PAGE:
If You’re Not Working to Help Other People, You’re Going to Feel Like Something is Missing
Jennifer Clark (1997)

For me, one of my biggest goals is to always be learning something. It doesn’t have to be academic or professional – it can be an interest, a skill, an appreciation and understanding of a different culture, etc. – but I’m not happy if I’m not pushing myself to do something new and difficult. For example, when I was practicing law, I started taking courses at night towards a humanities Masters degree. It didn’t have anything to do with my career, but pushing the boundaries of my intellectual comfort level helped me to think more creatively and look for ways to do things differently.

In my professional life, I was the Executive Director of a nonprofit called the African Dream Initiative, an organization dedicated to transforming the lives of children in East Africa who have the talent and motivation to succeed but lack the opportunity. As the ED, a big part of my job was planning for and guiding ADI’s staff, students, and program. Before joining ADI, I practiced law at two big law firms, and it was always really important to me to seek opportunities for service there. I took on a lot of pro bono cases in addition to my regular work, and represented victims of domestic violence, asylum seekers from other countries, natural disaster refugees, and other people who needed legal help but couldn’t afford it. And, when you’re enthusiastic about helping other people, it motivates the people around you to get involved, too. At my law firms, other associates and paralegals saw how rewarding my pro bono work was and started volunteering to work on my cases. One of my proudest moments was when a friend told me that the work I was doing with ADI had inspired him to create an organization dedicated to empowering LGBT youth in his home town of Calgary.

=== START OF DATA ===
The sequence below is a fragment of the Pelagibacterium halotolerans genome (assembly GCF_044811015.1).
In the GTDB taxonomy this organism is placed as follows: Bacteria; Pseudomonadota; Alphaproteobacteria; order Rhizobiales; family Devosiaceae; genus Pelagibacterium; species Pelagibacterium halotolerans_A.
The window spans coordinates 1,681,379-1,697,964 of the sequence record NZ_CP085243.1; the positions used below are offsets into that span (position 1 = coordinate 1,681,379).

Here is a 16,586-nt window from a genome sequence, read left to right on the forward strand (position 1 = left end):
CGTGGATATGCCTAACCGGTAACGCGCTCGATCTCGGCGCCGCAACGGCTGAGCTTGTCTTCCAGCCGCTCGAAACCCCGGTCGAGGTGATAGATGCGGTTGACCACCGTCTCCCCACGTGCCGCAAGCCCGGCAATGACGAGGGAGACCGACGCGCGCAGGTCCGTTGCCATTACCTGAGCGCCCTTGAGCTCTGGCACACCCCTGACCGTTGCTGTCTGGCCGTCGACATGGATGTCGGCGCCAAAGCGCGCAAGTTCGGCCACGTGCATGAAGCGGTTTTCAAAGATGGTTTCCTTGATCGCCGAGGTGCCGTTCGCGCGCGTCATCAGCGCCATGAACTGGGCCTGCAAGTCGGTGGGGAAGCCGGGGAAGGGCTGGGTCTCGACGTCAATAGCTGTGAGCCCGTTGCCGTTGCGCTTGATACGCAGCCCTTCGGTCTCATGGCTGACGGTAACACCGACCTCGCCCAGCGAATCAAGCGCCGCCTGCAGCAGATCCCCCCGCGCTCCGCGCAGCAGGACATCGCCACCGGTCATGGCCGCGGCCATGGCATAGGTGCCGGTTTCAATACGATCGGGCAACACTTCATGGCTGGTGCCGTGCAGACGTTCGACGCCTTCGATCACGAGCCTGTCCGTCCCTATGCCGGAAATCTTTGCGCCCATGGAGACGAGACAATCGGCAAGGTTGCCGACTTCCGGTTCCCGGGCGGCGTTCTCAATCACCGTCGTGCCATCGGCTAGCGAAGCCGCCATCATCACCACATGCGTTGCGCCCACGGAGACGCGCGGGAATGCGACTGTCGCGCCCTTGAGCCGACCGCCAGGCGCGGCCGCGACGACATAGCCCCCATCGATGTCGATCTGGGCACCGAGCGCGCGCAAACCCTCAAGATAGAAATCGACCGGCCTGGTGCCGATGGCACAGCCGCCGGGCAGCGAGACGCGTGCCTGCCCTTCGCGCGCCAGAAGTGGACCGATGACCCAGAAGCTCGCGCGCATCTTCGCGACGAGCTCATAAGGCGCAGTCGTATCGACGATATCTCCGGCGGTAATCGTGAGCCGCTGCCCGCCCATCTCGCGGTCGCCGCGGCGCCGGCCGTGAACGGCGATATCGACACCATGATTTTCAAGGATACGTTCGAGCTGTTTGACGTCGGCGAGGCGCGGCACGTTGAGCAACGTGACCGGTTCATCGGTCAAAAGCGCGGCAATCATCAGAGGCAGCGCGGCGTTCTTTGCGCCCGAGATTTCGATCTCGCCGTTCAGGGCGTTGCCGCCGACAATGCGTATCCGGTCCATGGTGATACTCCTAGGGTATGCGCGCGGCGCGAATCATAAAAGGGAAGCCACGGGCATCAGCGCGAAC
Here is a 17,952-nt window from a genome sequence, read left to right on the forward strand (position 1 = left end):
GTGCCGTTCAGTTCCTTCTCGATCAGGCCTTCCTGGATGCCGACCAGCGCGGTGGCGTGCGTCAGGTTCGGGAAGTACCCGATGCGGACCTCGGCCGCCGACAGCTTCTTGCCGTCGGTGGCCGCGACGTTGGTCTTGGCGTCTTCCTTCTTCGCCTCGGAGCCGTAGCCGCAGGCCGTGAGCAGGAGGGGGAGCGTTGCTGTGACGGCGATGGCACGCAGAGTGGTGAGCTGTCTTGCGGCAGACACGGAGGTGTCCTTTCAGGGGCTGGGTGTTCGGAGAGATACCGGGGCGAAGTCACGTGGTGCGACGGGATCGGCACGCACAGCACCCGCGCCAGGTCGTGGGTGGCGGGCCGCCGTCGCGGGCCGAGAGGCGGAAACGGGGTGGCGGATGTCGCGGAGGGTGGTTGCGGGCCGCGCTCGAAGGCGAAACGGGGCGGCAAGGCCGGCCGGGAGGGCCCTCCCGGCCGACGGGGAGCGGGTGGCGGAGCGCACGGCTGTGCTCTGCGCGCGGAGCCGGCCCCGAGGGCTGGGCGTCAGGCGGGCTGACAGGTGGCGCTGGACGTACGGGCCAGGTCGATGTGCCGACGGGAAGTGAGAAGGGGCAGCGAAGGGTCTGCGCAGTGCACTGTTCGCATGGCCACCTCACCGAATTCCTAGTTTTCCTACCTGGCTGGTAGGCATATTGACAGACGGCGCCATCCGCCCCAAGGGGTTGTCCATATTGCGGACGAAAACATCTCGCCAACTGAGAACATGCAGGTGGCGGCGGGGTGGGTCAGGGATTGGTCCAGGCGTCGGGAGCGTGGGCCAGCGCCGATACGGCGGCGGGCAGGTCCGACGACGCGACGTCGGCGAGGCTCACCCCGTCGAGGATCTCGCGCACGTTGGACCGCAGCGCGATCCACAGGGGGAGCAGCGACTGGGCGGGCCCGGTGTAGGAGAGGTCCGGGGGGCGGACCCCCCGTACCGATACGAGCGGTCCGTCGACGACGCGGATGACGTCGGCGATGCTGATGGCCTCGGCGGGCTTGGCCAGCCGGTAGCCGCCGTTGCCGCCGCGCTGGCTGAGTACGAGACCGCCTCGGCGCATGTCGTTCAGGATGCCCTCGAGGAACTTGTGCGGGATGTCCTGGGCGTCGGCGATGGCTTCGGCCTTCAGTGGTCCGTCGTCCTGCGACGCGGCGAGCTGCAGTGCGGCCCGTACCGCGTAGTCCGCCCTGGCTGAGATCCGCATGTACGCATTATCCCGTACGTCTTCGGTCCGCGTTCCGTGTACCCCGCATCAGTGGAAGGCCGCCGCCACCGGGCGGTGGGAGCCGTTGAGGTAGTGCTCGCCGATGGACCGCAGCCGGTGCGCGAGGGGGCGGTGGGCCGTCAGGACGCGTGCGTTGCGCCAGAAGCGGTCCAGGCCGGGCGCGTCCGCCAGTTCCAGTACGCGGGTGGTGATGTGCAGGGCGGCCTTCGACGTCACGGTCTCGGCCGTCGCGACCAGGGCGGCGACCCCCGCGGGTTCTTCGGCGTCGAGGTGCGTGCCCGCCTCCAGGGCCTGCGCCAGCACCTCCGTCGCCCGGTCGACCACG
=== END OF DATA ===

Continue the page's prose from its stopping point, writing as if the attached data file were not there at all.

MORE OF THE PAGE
I don’t think you can separate joy from striving for justice. One of my high school teachers was the first person to tell me that the definition of “justice” was “right relationships.” Although the language was confusing, the sentiment was one that seemed obvious to me: if you’re not working to help other people, you’re going to feel like something is missing. And I think part of the reason it seemed so obvious was how The Woods community had established such a strong connection between service and happiness. To give only one example, one day in middle school, Mr. Maloney told my class that he’d reserved a few spots for student volunteers to hand out hot meals with a mobile soup kitchen that weekend. Instead of just asking for volunteers, he told us that anyone who was interested in going should write a paragraph about service and that the writers of the best paragraphs would get to go. By making volunteering a prize, he reinforced the idea that service to others was a privilege – something to aspire towards, and something to take pride and find joy in. And the lesson stuck, driving me to a career in the nonprofit world and one of the most rewarding callings I can imagine.